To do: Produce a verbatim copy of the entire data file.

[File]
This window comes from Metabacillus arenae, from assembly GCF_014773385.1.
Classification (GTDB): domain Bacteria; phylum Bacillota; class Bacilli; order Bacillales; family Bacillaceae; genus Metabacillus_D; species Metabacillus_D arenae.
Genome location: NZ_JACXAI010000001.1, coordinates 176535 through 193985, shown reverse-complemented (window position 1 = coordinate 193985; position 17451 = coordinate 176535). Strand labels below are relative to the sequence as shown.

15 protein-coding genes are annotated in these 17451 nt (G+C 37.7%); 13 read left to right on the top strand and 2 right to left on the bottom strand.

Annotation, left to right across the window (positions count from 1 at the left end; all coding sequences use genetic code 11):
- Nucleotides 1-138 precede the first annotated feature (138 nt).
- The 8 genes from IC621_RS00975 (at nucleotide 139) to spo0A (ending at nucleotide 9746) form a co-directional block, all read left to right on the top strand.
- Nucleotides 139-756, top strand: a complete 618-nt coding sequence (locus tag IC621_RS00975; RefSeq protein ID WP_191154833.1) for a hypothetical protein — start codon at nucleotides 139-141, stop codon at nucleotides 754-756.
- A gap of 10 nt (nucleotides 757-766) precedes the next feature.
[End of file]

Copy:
This window comes from Metabacillus arenae, from assembly GCF_014773385.1.
Classification (GTDB): domain Bacteria; phylum Bacillota; class Bacilli; order Bacillales; family Bacillaceae; genus Metabacillus_D; species Metabacillus_D arenae.
Genome location: NZ_JACXAI010000001.1, coordinates 176535 through 193985, shown reverse-complemented (window position 1 = coordinate 193985; position 17451 = coordinate 176535). Strand labels below are relative to the sequence as shown.

15 protein-coding genes are annotated in these 17451 nt (G+C 37.7%); 13 read left to right on the top strand and 2 right to left on the bottom strand.

Annotation, left to right across the window (positions count from 1 at the left end; all coding sequences use genetic code 11):
- Nucleotides 1-138 precede the first annotated feature (138 nt).
- The 8 genes from IC621_RS00975 (at nucleotide 139) to spo0A (ending at nucleotide 9746) form a co-directional block, all read left to right on the top strand.
- Nucleotides 139-756, top strand: a complete 618-nt coding sequence (locus tag IC621_RS00975; RefSeq protein ID WP_191154833.1) for a hypothetical protein — start codon at nucleotides 139-141, stop codon at nucleotides 754-756.
- A gap of 10 nt (nucleotides 757-766) precedes the next feature.